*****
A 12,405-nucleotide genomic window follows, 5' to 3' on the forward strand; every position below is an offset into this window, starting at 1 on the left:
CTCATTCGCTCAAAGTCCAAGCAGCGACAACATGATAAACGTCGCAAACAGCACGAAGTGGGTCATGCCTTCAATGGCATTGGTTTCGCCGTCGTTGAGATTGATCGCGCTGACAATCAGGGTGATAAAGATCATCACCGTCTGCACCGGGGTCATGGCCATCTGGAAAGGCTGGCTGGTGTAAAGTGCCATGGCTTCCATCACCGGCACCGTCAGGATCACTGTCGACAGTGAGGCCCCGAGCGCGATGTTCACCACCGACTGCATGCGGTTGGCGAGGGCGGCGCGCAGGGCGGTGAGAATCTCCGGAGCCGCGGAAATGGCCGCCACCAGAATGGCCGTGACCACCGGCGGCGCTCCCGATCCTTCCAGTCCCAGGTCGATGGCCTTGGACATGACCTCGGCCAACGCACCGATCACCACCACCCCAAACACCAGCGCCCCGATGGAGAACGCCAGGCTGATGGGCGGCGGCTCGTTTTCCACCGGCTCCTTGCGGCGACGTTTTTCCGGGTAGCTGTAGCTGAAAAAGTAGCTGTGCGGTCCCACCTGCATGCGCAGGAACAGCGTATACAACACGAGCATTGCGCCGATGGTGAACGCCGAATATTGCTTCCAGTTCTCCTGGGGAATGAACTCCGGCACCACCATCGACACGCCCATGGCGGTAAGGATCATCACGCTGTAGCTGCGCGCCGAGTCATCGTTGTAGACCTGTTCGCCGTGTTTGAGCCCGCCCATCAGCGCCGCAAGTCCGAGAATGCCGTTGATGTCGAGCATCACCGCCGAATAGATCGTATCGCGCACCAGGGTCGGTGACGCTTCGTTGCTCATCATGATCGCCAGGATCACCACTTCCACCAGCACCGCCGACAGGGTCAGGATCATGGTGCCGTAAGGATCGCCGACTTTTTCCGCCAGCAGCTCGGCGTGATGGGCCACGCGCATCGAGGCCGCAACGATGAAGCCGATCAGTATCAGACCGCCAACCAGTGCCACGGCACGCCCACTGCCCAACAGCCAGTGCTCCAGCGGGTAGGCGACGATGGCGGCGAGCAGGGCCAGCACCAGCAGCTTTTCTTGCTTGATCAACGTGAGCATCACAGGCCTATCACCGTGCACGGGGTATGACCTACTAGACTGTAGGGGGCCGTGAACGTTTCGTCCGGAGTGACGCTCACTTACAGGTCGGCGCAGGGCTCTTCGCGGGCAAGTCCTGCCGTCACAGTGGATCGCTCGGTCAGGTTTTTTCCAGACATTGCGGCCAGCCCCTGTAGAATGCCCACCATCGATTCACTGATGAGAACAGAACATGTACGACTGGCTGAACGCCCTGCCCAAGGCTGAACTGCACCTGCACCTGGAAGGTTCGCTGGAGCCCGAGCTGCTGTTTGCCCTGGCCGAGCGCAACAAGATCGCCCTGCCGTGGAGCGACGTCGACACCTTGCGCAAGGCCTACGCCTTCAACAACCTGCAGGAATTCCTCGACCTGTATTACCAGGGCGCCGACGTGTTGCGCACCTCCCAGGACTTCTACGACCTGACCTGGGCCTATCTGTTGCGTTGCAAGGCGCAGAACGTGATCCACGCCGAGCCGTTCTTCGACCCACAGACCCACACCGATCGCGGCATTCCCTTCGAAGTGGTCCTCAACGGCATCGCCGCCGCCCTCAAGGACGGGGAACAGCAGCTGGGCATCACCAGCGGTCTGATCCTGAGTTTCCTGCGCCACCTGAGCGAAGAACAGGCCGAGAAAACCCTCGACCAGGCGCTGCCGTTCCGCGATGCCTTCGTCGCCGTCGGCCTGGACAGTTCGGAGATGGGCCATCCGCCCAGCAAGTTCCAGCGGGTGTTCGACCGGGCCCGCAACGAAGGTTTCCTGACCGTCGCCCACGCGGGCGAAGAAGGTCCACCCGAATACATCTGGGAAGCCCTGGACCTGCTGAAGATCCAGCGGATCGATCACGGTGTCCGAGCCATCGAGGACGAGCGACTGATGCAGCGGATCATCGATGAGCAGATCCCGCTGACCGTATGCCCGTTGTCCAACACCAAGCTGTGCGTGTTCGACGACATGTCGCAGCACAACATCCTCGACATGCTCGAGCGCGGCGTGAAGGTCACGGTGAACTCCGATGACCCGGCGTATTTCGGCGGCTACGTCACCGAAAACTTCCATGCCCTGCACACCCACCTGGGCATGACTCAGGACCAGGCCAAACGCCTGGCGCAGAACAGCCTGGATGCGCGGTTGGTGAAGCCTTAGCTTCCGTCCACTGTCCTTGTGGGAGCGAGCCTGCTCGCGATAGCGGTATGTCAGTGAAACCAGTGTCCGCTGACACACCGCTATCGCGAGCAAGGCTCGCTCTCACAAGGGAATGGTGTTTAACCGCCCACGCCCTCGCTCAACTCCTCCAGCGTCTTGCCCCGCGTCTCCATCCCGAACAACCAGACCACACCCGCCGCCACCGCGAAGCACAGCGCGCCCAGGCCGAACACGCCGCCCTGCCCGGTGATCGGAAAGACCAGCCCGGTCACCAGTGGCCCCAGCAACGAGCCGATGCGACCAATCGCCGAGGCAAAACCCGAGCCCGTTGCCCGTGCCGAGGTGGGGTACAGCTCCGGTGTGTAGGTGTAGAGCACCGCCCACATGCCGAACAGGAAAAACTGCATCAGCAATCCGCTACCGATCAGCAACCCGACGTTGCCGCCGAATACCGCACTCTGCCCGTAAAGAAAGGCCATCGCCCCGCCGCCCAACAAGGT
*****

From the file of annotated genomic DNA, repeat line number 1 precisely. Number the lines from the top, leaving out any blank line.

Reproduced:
A 12,405-nucleotide genomic window follows, 5' to 3' on the forward strand; every position below is an offset into this window, starting at 1 on the left: